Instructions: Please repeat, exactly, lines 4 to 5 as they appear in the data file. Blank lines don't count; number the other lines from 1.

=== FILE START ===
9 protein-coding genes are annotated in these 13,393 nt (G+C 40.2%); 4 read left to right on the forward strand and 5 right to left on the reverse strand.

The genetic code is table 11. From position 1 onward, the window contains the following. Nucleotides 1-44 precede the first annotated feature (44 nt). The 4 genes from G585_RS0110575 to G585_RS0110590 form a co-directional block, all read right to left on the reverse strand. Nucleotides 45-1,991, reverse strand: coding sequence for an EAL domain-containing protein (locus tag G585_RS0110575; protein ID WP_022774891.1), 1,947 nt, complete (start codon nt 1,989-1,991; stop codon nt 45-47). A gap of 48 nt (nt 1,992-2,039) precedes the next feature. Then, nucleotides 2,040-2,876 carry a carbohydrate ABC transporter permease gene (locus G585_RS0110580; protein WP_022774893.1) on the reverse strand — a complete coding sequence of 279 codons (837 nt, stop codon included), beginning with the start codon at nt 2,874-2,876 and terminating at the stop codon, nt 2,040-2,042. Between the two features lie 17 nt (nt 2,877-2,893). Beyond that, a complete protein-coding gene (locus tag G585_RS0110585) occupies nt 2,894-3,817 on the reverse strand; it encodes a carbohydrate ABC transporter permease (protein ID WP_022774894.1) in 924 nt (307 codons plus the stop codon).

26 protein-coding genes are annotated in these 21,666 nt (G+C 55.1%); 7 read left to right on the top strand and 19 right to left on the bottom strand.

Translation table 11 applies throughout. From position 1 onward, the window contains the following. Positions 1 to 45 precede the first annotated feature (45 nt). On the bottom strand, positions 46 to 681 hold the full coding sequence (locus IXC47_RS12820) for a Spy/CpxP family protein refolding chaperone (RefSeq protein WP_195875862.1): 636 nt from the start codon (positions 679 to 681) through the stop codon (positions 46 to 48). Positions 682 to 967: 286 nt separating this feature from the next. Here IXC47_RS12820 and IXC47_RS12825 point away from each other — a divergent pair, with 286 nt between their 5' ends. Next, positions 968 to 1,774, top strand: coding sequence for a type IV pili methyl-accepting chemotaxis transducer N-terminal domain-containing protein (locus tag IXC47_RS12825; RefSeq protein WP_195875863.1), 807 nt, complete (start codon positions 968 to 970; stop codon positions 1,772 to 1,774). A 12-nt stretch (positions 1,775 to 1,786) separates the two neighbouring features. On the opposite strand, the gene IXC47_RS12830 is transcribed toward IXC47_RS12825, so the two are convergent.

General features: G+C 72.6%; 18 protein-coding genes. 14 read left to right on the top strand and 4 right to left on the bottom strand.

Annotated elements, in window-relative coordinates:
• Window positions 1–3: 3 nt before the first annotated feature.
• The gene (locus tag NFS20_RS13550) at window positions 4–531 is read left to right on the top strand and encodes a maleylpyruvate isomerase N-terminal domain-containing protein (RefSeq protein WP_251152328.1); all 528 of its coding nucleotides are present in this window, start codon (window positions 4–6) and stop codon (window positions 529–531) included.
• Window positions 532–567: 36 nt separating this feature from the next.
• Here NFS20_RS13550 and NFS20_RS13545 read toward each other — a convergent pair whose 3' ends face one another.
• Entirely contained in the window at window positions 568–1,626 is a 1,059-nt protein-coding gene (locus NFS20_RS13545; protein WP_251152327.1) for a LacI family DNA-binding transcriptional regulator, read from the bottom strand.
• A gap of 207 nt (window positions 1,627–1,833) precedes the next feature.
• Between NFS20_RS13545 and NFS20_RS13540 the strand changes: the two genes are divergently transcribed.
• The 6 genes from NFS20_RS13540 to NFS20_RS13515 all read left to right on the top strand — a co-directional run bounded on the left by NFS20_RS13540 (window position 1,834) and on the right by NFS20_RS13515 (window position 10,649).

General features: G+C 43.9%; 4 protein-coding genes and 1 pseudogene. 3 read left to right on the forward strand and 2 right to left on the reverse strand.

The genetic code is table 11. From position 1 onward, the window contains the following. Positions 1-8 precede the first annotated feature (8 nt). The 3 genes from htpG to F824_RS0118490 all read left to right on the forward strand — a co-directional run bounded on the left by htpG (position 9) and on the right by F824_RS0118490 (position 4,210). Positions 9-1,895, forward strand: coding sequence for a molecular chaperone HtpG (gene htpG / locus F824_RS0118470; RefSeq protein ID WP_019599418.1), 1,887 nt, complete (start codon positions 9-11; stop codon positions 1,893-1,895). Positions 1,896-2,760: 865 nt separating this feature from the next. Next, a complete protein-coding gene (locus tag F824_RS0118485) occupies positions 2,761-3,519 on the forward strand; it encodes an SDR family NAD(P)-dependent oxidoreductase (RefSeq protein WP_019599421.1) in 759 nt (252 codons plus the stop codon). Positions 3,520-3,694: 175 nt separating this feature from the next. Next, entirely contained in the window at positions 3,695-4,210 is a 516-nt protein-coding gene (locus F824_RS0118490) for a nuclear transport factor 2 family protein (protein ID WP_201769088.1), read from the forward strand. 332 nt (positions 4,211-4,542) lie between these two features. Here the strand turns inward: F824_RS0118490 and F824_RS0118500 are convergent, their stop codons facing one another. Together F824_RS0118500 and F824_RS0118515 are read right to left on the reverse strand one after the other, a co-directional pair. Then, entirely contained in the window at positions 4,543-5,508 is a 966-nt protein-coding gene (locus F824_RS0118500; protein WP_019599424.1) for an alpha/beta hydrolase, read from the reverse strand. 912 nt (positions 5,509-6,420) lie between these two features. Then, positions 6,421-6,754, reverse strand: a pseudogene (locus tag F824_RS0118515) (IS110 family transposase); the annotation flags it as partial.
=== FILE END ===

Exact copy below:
Translation table 11 applies throughout. From position 1 onward, the window contains the following. Positions 1 to 45 precede the first annotated feature (45 nt). On the bottom strand, positions 46 to 681 hold the full coding sequence (locus IXC47_RS12820) for a Spy/CpxP family protein refolding chaperone (RefSeq protein WP_195875862.1): 636 nt from the start codon (positions 679 to 681) through the stop codon (positions 46 to 48). Positions 682 to 967: 286 nt separating this feature from the next. Here IXC47_RS12820 and IXC47_RS12825 point away from each other — a divergent pair, with 286 nt between their 5' ends. Next, positions 968 to 1,774, top strand: coding sequence for a type IV pili methyl-accepting chemotaxis transducer N-terminal domain-containing protein (locus tag IXC47_RS12825; RefSeq protein WP_195875863.1), 807 nt, complete (start codon positions 968 to 970; stop codon positions 1,772 to 1,774). A 12-nt stretch (positions 1,775 to 1,786) separates the two neighbouring features. On the opposite strand, the gene IXC47_RS12830 is transcribed toward IXC47_RS12825, so the two are convergent.

General features: G+C 72.6%; 18 protein-coding genes. 14 read left to right on the top strand and 4 right to left on the bottom strand.